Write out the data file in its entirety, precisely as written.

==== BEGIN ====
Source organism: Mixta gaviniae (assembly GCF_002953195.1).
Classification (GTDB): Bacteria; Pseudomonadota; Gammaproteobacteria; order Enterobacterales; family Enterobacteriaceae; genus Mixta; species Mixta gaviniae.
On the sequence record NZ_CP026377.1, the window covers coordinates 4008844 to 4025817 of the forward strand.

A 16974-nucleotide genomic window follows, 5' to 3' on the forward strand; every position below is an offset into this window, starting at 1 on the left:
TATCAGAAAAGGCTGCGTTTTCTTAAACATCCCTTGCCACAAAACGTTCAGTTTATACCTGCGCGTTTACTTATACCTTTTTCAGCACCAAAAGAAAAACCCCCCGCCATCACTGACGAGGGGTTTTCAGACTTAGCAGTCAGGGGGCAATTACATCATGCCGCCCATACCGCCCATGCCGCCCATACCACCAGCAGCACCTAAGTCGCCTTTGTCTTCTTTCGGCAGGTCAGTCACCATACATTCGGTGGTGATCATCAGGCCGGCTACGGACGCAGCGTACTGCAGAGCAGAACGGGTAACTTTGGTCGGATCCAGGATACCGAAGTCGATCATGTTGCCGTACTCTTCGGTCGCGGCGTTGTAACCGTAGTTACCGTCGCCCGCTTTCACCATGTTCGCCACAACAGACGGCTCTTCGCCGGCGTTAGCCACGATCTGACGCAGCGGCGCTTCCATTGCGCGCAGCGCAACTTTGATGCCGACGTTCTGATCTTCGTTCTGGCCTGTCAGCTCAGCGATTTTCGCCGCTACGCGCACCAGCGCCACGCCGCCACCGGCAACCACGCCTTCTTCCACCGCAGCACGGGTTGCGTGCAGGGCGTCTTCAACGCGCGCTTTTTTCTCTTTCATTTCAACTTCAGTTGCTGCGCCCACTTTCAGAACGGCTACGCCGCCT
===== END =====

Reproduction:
Source organism: Mixta gaviniae (assembly GCF_002953195.1).
Classification (GTDB): Bacteria; Pseudomonadota; Gammaproteobacteria; order Enterobacterales; family Enterobacteriaceae; genus Mixta; species Mixta gaviniae.
On the sequence record NZ_CP026377.1, the window covers coordinates 4008844 to 4025817 of the forward strand.

A 16974-nucleotide genomic window follows, 5' to 3' on the forward strand; every position below is an offset into this window, starting at 1 on the left:
TATCAGAAAAGGCTGCGTTTTCTTAAACATCCCTTGCCACAAAACGTTCAGTTTATACCTGCGCGTTTACTTATACCTTTTTCAGCACCAAAAGAAAAACCCCCCGCCATCACTGACGAGGGGTTTTCAGACTTAGCAGTCAGGGGGCAATTACATCATGCCGCCCATACCGCCCATGCCGCCCATACCACCAGCAGCACCTAAGTCGCCTTTGTCTTCTTTCGGCAGGTCAGTCACCATACATTCGGTGGTGATCATCAGGCCGGCTACGGACGCAGCGTACTGCAGAGCAGAACGGGTAACTTTGGTCGGATCCAGGATACCGAAGTCGATCATGTTGCCGTACTCTTCGGTCGCGGCGTTGTAACCGTAGTTACCGTCGCCCGCTTTCACCATGTTCGCCACAACAGACGGCTCTTCGCCGGCGTTAGCCACGATCTGACGCAGCGGCGCTTCCATTGCGCGCAGCGCAACTTTGATGCCGACGTTCTGATCTTCGTTCTGGCCTGTCAGCTCAGCGATTTTCGCCGCTACGCGCACCAGCGCCACGCCGCCACCGGCAACCACGCCTTCTTCCACCGCAGCACGGGTTGCGTGCAGGGCGTCTTCAACGCGCGCTTTTTTCTCTTTCATTTCAACTTCAGTTGCTGCGCCCACTTTCAGAACGGCTACGCCGCCT